Stuck on a three word street name regex

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Brian D

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Jan 27, 2010, 7:28:35 PM1/27/10
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I've tackled this kind of problem before by looping through a patterns
dictionary, but there must be a smarter approach.

Two addresses. Note that the first has incorrectly transposed the
direction and street name. The second has an extra space in it before
the street type. Clearly done by someone who didn't know how to
concatenate properly -- or didn't care.

1000 RAMPART S ST

100 JOHN CHURCHILL CHASE ST

I want to parse the elements into an array of values that can be
inserted into new database fields.

Anyone who loves solving these kinds of puzzles care to relieve my
frazzled brain?

The pattern I'm using doesn't keep the "CHASE" with the "JOHN
CHURCHILL":

>>> p = re.compile(r'(?P<streetnum>\d+)\s(?P<streetname>[A-Z\s]*)\s(?P<streetdir>\w*)\s(?P<streettype>\w{2})$')
>>> s = '1405 RAMPART S ST'
>>> m = re.search(p, s)
>>> m
<_sre.SRE_Match object at 0x011A4440>
>>> print m.groups()
('1405', 'RAMPART', 'S', 'ST')
>>> s = '45 JOHN CHURCHILL CHASE ST'
>>> m = re.search(p, s)
>>> m
<_sre.SRE_Match object at 0x011A43E8>
>>> print m.groups()
('45', 'JOHN CHURCHILL', 'CHASE', 'ST')

Paul Rubin

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Jan 27, 2010, 7:35:27 PM1/27/10
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Brian D <brian...@gmail.com> writes:
> I've tackled this kind of problem before by looping through a patterns
> dictionary, but there must be a smarter approach.>
> Two addresses. Note that the first has incorrectly transposed the
> direction and street name. ....

If you're really serious about it (e.g. you are the post office trying
to program automatic mail sorting machines) there is no simple regex
trick anything like what you want. A lot of addresses will be
ambiguous. You have use all the info you have about your entire address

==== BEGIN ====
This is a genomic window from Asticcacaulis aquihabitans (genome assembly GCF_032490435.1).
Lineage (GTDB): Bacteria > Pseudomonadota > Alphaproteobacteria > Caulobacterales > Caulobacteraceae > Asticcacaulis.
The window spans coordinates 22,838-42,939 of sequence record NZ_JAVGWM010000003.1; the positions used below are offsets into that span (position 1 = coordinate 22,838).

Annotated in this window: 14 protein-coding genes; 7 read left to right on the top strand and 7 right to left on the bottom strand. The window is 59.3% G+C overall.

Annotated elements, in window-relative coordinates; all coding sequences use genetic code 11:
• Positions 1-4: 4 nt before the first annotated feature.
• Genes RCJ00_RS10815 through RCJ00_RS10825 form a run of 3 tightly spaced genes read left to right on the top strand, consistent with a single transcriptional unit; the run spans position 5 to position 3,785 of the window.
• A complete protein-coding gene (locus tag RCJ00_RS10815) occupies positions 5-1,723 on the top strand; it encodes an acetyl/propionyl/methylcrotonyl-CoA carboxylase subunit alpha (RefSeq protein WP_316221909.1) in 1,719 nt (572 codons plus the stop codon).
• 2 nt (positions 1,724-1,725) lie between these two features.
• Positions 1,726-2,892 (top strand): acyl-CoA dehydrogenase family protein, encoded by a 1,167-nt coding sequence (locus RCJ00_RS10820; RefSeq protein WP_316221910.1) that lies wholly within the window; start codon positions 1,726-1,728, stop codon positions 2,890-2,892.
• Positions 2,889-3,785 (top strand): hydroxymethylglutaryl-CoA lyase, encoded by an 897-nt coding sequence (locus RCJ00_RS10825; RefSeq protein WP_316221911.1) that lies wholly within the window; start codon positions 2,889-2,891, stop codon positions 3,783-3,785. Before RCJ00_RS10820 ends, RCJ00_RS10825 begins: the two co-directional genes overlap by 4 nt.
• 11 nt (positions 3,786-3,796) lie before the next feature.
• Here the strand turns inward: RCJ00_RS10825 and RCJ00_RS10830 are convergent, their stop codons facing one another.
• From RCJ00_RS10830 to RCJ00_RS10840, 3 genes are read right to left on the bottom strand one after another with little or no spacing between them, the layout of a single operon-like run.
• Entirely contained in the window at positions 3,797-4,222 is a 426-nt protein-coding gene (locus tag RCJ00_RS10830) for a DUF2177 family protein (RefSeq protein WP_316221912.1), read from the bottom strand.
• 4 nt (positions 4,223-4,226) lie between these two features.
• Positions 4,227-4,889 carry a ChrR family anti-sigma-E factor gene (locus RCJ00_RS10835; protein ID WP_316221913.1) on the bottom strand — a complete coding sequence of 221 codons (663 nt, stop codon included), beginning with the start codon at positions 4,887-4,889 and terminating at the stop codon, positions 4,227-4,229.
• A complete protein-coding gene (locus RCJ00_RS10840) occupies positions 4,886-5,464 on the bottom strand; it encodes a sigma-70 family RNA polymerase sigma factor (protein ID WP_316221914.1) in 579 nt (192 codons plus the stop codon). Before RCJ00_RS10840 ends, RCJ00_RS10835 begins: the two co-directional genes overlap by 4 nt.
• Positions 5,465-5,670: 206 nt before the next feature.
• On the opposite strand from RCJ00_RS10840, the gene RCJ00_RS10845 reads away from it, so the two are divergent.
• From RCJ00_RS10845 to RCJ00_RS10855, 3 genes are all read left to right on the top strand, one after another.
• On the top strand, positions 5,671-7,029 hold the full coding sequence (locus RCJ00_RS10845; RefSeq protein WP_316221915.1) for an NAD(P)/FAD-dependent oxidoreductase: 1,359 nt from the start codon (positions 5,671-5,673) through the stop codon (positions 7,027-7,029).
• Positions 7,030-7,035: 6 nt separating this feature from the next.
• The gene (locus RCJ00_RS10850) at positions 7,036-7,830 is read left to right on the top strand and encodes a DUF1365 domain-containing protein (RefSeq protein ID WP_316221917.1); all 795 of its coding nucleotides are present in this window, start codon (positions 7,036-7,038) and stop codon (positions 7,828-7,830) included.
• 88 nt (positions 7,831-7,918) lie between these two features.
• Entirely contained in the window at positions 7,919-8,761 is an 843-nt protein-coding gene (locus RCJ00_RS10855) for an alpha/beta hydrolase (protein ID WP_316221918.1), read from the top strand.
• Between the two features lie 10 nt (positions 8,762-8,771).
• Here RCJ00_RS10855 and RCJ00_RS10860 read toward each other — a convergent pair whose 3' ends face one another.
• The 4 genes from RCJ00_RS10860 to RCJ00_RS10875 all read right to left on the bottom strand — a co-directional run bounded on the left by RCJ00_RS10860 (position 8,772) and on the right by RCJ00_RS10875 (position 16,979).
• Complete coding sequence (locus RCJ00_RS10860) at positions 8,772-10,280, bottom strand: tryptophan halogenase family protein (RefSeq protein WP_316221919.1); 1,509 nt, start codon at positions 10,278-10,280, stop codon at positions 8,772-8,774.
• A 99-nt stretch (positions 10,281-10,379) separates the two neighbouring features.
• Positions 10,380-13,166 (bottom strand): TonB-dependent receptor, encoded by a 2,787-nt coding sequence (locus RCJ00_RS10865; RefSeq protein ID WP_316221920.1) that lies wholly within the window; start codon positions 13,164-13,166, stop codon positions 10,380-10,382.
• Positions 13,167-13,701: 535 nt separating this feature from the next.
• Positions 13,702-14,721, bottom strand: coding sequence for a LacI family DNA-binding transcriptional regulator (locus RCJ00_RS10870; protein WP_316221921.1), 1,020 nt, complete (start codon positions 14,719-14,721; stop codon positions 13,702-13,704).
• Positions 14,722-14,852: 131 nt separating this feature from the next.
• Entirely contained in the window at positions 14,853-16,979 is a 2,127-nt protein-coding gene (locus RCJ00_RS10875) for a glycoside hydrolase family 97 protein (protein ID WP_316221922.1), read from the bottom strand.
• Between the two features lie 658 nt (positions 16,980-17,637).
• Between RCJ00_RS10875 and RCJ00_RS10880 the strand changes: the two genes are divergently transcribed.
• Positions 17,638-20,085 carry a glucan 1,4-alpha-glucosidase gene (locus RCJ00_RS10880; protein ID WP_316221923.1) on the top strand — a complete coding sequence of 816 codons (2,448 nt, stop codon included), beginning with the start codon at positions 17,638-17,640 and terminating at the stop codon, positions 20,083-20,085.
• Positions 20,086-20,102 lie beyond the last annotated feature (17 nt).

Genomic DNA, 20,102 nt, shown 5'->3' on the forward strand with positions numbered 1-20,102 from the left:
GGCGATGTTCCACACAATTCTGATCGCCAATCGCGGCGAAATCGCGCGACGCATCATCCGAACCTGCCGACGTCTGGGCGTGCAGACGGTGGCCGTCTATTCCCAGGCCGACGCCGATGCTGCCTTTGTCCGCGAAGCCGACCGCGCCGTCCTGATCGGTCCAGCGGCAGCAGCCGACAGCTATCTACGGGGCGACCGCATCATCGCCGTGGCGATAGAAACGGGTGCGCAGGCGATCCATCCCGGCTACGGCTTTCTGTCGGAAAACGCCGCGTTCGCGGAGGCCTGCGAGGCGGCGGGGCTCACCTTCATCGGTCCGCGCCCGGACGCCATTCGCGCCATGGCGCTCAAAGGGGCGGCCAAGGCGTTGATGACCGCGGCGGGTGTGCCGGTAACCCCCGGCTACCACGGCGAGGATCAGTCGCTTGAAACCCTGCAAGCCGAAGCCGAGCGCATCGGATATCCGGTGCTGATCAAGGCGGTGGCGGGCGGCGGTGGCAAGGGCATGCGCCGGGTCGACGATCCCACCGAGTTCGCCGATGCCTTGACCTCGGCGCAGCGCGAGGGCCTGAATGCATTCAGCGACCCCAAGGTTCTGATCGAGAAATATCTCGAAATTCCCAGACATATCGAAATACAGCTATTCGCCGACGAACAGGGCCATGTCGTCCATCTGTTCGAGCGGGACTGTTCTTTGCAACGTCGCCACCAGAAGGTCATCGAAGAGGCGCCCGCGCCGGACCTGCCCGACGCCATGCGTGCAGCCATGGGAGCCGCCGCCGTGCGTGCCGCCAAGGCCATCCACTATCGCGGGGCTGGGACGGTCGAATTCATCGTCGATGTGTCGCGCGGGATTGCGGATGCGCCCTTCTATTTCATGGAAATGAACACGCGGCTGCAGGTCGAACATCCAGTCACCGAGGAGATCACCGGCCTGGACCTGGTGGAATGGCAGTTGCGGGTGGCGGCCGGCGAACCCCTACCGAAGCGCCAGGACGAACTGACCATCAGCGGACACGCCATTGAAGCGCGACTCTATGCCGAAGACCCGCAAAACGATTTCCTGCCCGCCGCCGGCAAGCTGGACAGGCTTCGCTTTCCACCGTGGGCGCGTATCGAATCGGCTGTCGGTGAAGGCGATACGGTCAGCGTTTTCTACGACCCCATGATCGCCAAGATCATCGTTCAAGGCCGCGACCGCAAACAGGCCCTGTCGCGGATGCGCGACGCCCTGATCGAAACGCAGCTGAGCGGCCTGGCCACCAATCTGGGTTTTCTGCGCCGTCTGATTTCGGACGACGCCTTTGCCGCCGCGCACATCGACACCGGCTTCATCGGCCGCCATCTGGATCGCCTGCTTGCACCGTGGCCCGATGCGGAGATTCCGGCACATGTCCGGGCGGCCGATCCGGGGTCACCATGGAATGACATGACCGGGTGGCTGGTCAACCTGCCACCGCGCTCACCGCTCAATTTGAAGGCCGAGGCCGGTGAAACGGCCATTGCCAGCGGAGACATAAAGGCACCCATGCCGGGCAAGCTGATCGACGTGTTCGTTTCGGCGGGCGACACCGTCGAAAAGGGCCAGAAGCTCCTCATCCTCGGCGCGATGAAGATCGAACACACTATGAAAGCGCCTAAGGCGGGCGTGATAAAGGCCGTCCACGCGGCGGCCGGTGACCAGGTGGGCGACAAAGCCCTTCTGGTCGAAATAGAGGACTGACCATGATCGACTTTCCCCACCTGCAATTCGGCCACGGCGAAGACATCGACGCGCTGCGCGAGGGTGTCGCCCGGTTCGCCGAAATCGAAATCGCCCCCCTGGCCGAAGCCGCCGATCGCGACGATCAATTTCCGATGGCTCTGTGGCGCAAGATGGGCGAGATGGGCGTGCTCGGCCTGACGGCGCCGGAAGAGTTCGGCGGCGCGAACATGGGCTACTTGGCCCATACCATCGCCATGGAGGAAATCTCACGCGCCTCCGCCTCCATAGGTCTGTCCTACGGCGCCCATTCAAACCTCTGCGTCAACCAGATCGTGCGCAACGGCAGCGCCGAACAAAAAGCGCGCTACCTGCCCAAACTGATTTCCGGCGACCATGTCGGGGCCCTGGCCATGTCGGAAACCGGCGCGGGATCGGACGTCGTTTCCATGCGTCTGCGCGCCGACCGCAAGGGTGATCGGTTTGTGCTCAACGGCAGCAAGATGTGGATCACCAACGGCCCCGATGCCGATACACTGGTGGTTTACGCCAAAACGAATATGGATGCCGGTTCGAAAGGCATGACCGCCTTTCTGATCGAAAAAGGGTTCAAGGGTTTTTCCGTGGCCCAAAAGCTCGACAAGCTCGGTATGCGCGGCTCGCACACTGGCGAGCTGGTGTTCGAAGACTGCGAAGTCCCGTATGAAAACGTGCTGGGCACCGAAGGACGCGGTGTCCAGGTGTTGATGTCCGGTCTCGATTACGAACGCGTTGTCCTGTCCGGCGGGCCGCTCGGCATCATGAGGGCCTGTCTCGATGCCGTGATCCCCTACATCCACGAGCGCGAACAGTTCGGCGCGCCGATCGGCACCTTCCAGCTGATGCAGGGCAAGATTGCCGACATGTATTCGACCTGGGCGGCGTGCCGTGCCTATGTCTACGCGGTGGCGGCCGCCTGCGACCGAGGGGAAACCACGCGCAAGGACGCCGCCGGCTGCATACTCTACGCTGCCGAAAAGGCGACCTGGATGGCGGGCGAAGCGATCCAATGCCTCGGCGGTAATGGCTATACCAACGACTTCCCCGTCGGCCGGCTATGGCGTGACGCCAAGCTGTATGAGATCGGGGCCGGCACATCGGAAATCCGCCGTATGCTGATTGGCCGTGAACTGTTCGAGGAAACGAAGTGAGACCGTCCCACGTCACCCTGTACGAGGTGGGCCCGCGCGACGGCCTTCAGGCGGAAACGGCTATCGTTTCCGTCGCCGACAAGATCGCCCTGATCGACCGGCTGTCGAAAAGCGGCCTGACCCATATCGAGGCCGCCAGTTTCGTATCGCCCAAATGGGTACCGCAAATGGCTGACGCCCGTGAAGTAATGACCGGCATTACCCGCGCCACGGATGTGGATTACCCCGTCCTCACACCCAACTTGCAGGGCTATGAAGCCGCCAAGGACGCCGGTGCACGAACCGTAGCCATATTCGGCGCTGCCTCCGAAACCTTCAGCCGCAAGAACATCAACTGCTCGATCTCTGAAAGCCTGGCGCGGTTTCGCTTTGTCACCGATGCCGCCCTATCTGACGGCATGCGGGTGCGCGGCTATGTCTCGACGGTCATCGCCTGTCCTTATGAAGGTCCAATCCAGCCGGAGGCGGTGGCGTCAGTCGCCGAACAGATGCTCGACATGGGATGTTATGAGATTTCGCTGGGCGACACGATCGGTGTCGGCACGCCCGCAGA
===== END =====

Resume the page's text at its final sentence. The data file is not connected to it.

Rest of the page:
corpus (e.g. you need a complete street directory of the whole US) and
do a bunch of Bayesian inference. As a very simple example, for an
address like "1000 RAMPART S ST" you'd use the zip code to identify the
address's geographic neighborhood, and then use your street directory to
find candidate correct addresses within that zip code. The USPS does
an amazing job of delivering mail to completely mangled addresses
based on methods like that.

MRAB

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Jan 27, 2010, 8:27:42 PM1/27/10
to pytho...@python.org
Brian D wrote:
> I've tackled this kind of problem before by looping through a patterns
> dictionary, but there must be a smarter approach.
>
> Two addresses. Note that the first has incorrectly transposed the
> direction and street name. The second has an extra space in it before
> the street type. Clearly done by someone who didn't know how to
> concatenate properly -- or didn't care.
>
> 1000 RAMPART S ST
>
> 100 JOHN CHURCHILL CHASE ST
>
> I want to parse the elements into an array of values that can be
> inserted into new database fields.
>
> Anyone who loves solving these kinds of puzzles care to relieve my
> frazzled brain?
>
> The pattern I'm using doesn't keep the "CHASE" with the "JOHN
> CHURCHILL":
>
[snip]
Regex doesn't gain you much. I'd split the string and then fix the parts
as necessary:

>>> def parse_address(address):
... parts = address.split()
... if parts[-2] == "S":
... parts[1 : -1] = [parts[-2]] + parts[1 : -2]
... parts[1 : -1] = [" ".join(parts[1 : -1])]
... return parts
...
>>> print parse_address("1000 RAMPART S ST")
['1000', 'S RAMPART', 'ST']
>>> print parse_address("100 JOHN CHURCHILL CHASE ST")
['100', 'JOHN CHURCHILL CHASE', 'ST']

Brian D

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Jan 27, 2010, 10:39:44 PM1/27/10
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On Jan 27, 6:35 pm, Paul Rubin <no.em...@nospam.invalid> wrote:

Paul,

That's a sound methodology. I actually have a routine that will
compare an address to a list of all streets in the city using a Short
Distance function. I have used that in circumstances when there are a
lot of problems with addresses. In this case, however, the streets are
actually structured very well -- except for the transposed street
directions. I was really hoping to see if there's a solution that
handles one, two, and three word strings, followed by an occasional
single character, and then a two character suffix. I'm still hoping
for that kind of a solution if it exists. The reason? It's actually a
very small number of addresses that aren't being captured with the
current regex. I don't see the need for overkill, and I'm always
stretching to learn something I haven't already succeeded at
accomplishing. I may just make a second pass at the data with a
different regex.

Brian D

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Jan 27, 2010, 10:57:25 PM1/27/10
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This is a nice approach I wouldn't have thought to pursue. I've never
seen this referencing of list elements in reverse order with negative